How to Use Since, Before, and Ago

This post contains tons of examples of how to use since, before, and ago.  By the time you finish reading this, you’ll be a pro at using them!

These are just three of the 10 or so commonly-used prepositions for time. Future posts will cover additional prepositions of time.

I would suggest that you try memorizing these in context or as “chunks.”  Don’t try to just memorize the rules of when to use them; memorize entire phrases like “since I started learning English” or “I met my wife 6 years ago.” Doing this helps you remember these words more automatically.


Use “since” to talk about a period of time from “then to now.” It is used to talk about things that are still happening, ongoing, or could happen again.  Do not use “since” to talk about a quantity of time (two months, five years, a decade, etc.).

  • I have loved ballet since I was a little girl.  Since I was a little girl, I’ve loved ballet.
  • You have been my best friend since first grade. 
  • Since starting classes, his English has improved significantly.  His English has improved significantly since starting classes.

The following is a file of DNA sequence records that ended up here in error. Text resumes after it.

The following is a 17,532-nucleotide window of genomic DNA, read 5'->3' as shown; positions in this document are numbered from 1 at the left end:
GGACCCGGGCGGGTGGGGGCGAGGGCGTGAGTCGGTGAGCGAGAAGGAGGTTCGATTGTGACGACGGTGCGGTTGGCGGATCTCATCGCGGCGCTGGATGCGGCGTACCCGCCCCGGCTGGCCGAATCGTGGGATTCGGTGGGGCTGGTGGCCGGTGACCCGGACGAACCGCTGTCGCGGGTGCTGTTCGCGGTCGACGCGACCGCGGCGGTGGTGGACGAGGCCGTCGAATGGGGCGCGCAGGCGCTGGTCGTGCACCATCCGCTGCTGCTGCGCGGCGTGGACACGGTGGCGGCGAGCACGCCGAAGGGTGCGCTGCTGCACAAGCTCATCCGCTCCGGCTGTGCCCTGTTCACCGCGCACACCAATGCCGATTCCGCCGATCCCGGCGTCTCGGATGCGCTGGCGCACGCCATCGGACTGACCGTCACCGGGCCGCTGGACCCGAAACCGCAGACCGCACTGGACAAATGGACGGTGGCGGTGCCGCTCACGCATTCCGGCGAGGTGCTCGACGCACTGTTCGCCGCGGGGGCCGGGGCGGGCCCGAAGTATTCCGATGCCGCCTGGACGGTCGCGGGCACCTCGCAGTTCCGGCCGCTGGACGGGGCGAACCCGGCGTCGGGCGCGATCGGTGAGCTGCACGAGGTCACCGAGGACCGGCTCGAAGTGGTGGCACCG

• Since we got married, we’ve moved three times.  We’ve moved three times since we got married. 


Use “before” when discussing something that occurs earlier than something else.

  • Before I go to work, I eat breakfast.  I eat breakfast before I go to work. 
  • We wash our hands before we eat dinner.  Before we eat dinner, we wash our hands.
  • Before I met you, I was lonely.  I was lonely before I met you. 
  • They like to watch TV at night before they go to bed. Before they go to bed, they like to watch TV.


Use “ago” when talking about something that happened in a certain time in the past.

  • I met you eight years ago when we were in college. 
  • Her daughter was born 3 months ago. 
  • They finished the race an hour ago.  
  • Two years ago, I was unhealthy and out of shape.  Now I eat well an exercise and am healthier than ever!

2 thoughts on “How to Use Since, Before, and Ago

  1. Thank you. I love grammar, and I have printed this in order not to read it only but also to digest it.

    1. I appreciate. Thanks.

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